The Concept: Do Better Today Than Yesterday
I recognize that telling you to think small may seem ridiculous if you want to achieve big things in your life. Ridiculous or not, I think it's worth trying. First you think big. Then you think small. You may be thinking right now, "But aren't resolutions supposed to be big and hard and life-changing?" No. No. And Yes.
Here's my ridiculous suggestion to achieve real and lasting change this year.
1. Know What You Want To Change.
Think of one or two things you'd like to change in your life. Think as if you're developing a traditional new year's resolution. What do you really hope for in the new year? Maybe it's a new job, more money, more time with your family, a better relationship, or a healthier you. Set your intention to achieve what you want. (That really just means believing that you can and assuming that you will.)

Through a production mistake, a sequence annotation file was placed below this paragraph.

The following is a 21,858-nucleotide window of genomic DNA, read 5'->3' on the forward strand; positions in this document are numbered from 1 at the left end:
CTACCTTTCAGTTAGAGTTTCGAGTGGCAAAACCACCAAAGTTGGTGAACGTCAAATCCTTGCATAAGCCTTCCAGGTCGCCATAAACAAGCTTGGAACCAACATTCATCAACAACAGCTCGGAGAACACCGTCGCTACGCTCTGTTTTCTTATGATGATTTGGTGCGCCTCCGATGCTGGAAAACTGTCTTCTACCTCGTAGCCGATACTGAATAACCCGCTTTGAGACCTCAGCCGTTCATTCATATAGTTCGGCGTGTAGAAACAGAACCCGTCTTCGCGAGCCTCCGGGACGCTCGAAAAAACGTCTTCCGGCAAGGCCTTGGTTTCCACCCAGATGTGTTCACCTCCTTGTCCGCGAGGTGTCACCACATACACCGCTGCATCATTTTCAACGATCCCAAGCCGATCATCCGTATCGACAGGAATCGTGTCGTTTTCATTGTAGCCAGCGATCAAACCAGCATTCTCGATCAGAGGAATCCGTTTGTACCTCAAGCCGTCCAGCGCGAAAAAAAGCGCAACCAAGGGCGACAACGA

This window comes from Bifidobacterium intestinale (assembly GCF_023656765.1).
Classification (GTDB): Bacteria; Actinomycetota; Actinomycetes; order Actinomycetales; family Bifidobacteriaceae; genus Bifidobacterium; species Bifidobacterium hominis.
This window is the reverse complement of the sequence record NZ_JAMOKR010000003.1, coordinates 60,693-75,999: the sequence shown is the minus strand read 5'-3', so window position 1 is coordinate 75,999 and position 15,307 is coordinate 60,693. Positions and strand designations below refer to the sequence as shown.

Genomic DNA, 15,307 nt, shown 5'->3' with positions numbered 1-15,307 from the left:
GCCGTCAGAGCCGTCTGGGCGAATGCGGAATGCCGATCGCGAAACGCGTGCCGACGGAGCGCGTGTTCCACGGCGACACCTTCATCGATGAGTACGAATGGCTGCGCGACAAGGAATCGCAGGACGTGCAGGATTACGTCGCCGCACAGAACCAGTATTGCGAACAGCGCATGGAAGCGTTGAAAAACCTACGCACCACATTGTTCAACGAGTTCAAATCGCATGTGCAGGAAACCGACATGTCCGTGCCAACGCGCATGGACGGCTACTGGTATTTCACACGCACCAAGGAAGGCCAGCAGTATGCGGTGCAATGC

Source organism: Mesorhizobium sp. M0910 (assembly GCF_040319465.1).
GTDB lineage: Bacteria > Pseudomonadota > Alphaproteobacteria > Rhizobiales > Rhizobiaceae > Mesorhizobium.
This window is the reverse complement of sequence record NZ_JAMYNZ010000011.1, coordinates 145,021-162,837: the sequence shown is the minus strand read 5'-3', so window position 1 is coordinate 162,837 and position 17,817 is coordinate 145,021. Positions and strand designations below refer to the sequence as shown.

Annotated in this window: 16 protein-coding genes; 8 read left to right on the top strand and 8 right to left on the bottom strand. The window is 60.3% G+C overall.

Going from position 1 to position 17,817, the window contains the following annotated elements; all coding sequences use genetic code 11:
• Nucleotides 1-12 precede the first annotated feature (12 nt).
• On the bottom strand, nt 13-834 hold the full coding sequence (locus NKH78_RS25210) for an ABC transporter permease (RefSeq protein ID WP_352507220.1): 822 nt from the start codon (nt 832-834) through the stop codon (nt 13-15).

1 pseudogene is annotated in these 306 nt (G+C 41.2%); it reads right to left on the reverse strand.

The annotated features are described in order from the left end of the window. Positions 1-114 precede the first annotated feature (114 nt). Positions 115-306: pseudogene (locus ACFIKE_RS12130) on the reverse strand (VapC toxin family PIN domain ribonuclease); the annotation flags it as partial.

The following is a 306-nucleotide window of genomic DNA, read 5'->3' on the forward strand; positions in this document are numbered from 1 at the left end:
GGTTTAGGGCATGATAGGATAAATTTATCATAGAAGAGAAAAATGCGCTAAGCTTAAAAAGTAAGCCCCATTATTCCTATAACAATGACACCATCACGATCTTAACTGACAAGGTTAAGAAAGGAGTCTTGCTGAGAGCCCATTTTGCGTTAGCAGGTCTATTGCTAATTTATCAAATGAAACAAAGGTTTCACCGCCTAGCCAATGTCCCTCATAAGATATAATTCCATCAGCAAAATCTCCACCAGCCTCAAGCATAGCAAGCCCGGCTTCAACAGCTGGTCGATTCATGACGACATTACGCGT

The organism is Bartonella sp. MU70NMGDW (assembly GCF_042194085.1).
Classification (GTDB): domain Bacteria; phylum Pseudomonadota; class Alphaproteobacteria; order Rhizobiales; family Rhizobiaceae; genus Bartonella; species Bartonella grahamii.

2. Think About What It Will Take To Make That Change.
Now imagine you were developing a plan to achieve what you want. What types of things would you have to do? What are the most important things that would have to happen? Don't write it down. Don't develop a plan. Just think about it, and then set it aside.
3. Do Better Today Than Yesterday.
When you try to make big changes, you probably start strong and lose your resolve over time. A couple of slip ups, and you give up. You may feel like a failure. This year, take a different approach. Don't make sweeping changes that you can't sustain over time. Just do better today than you did yesterday. Take one small and almost irrelevant step toward what you want. Every morning, think of one thing you can do better today than you did yesterday, that moves you closer to what you want.Getting Started
I know it sounds too easy. Too ridiculous. And yet, it isn't. It's been proven that small and simple actions deliver big results over time. If you do better every day, in one very small way, imagine the changes you'll see over the course of a year. It adds up.